All News




Why in News?

Recently, Indonesia has introduced a global declaration that calls on parties to the Minamata Convention on Mercury to tackle illegal trade of mercury.


  • The declartion was in Bali were Indonesia is hosting the fourth Conference of Parties (COP4) to the Minamata Convention on Mercury.
  • Objectives of  the conference
  • Develop practical tools and notification and information-sharing systems for monitoring and managing trade in mercury.
  • Exchange experiences and practices relating to combating illegal trade in mercury.

Minimata Convention

  • The Minamata Convention on Mercury is a global treaty to protect human health and the environment from the adverse effects of mercury and its compounds.
  • It was agreed at the fifth session of the Intergovernmental Negotiating Committee in Geneva, Switzerland 2013.
  • Controlling the anthropogenic releases of mercury throughout its lifecycle is one of the key obligations under the Convention.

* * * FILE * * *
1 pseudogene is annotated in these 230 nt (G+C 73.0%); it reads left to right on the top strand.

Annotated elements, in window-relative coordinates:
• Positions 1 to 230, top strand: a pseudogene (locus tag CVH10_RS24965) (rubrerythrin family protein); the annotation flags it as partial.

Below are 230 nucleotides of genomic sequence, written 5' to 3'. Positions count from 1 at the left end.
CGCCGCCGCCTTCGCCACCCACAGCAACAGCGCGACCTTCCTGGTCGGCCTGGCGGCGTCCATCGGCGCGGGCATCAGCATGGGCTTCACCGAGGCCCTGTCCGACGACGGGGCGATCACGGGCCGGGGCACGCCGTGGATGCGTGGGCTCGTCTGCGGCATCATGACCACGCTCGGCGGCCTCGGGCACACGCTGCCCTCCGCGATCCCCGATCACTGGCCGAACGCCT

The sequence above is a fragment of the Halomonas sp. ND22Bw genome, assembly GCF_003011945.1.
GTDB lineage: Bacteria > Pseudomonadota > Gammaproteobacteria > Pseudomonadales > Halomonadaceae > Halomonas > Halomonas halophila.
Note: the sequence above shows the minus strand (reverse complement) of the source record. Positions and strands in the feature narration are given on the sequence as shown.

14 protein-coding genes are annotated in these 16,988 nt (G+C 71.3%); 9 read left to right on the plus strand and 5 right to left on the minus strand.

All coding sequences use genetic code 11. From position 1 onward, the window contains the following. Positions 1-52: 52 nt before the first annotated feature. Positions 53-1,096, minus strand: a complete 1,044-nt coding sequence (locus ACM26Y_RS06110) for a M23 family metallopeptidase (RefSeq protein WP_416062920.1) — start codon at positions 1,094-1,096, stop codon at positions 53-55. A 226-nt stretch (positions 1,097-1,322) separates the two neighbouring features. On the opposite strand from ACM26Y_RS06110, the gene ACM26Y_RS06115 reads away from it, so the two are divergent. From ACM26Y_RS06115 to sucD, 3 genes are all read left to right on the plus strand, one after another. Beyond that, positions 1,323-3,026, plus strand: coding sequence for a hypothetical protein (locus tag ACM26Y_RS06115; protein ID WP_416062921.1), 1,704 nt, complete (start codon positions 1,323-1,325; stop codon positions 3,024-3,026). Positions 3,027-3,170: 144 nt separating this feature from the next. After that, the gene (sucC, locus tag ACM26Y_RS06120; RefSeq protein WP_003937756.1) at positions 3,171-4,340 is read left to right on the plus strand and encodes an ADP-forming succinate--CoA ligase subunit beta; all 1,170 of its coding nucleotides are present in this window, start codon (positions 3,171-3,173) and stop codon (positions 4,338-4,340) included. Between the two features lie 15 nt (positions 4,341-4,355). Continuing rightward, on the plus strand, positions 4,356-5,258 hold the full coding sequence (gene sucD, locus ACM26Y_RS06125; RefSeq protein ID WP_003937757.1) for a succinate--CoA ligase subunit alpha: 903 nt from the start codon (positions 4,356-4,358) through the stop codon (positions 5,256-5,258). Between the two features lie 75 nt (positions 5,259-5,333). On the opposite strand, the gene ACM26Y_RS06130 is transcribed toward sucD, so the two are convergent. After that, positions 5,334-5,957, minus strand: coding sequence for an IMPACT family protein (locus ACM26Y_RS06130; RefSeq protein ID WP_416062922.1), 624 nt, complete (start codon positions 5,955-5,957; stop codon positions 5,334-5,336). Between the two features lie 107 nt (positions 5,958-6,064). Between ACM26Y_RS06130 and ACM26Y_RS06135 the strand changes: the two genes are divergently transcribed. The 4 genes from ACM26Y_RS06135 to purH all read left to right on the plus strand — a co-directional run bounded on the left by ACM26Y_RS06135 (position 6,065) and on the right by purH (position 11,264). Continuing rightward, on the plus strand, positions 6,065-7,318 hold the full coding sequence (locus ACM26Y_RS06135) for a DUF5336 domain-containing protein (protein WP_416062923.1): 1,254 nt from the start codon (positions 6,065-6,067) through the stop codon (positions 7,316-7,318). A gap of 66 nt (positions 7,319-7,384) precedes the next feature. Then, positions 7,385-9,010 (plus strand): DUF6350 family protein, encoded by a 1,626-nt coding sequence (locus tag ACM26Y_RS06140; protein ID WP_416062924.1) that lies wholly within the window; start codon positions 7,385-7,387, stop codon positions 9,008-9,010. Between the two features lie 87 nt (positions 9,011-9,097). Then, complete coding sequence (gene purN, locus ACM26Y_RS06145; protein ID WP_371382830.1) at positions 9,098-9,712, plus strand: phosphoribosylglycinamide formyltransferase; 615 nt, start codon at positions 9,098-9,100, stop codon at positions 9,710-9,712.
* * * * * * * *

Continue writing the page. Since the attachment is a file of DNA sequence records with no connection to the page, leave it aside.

• The Convention also addresses interim storage of mercury and its disposal once it becomes waste, sites contaminated by mercury as well as health issues.
  • Countries that have ratified the Convention are bound by international law to put these controls in place.
  • India has ratified the Convention.


  • Mercury is a naturally occurring element that is found in air, water and soil.
  • Exposure to mercury  even small amounts  may cause serious health problems, and is a threat to the development of the child in utero and early in life.
  • Mercury may have toxic effects on the nervous, digestive and immune systems, and on lungs, kidneys, skin and eyes.
  • Mercury is considered by the World Health Organisation (WHO) as one of the top ten chemicals.
  • People are mainly exposed to methylmercury, (an organic compound) when they eat fish.
  • Methylmercury is very different from ethylmercury. Ethylmercury is used as a preservative in some vaccines and does not pose a health risk.